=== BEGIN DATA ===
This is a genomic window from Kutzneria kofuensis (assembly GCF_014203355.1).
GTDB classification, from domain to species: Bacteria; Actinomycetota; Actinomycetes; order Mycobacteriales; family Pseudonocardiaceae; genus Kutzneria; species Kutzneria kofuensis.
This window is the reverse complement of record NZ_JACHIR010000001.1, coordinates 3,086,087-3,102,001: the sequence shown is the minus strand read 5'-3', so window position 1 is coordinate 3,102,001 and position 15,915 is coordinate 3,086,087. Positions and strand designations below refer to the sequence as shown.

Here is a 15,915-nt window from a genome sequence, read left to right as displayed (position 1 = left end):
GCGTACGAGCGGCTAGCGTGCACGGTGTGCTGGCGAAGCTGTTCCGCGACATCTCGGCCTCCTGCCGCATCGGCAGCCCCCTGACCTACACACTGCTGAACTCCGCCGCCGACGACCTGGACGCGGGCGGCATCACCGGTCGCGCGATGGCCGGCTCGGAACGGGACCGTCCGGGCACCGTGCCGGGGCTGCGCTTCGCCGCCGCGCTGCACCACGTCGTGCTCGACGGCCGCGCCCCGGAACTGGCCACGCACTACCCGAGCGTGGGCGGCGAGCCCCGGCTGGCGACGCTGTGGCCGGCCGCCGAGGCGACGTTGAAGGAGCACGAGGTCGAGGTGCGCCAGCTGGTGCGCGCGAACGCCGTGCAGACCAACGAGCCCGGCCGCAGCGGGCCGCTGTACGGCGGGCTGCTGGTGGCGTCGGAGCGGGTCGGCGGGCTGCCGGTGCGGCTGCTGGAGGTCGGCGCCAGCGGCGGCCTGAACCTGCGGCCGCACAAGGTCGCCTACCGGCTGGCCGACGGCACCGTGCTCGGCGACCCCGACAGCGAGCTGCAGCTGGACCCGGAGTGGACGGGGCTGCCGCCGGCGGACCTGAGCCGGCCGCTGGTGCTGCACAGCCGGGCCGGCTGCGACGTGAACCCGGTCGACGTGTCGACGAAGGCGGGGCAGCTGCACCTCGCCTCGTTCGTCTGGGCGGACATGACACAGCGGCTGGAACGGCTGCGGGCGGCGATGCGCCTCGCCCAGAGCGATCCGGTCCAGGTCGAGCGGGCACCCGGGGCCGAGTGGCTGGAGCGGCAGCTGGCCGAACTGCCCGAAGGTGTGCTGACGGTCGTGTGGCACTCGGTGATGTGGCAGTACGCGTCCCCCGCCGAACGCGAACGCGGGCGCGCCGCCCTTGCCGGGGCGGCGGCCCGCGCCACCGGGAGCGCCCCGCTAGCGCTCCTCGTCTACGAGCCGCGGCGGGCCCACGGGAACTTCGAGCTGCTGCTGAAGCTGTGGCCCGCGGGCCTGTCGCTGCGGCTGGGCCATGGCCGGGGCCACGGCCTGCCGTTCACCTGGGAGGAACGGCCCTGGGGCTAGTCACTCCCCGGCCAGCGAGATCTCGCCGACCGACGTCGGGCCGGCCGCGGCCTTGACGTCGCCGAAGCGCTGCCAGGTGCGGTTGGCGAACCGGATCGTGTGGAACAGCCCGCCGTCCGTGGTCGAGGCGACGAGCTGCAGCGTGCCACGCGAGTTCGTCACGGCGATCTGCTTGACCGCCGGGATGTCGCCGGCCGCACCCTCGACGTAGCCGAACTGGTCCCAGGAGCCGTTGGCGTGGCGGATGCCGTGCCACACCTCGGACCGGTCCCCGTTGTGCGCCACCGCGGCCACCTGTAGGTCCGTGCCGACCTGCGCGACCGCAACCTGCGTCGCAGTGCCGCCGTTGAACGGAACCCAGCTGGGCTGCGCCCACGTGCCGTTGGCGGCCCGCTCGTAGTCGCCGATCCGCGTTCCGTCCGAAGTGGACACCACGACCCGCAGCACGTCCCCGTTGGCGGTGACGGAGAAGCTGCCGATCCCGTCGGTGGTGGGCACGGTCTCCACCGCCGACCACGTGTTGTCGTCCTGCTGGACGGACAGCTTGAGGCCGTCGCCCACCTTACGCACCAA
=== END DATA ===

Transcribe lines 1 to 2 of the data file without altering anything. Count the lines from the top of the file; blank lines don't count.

This is a genomic window from Kutzneria kofuensis (assembly GCF_014203355.1).
GTDB classification, from domain to species: Bacteria; Actinomycetota; Actinomycetes; order Mycobacteriales; family Pseudonocardiaceae; genus Kutzneria; species Kutzneria kofuensis.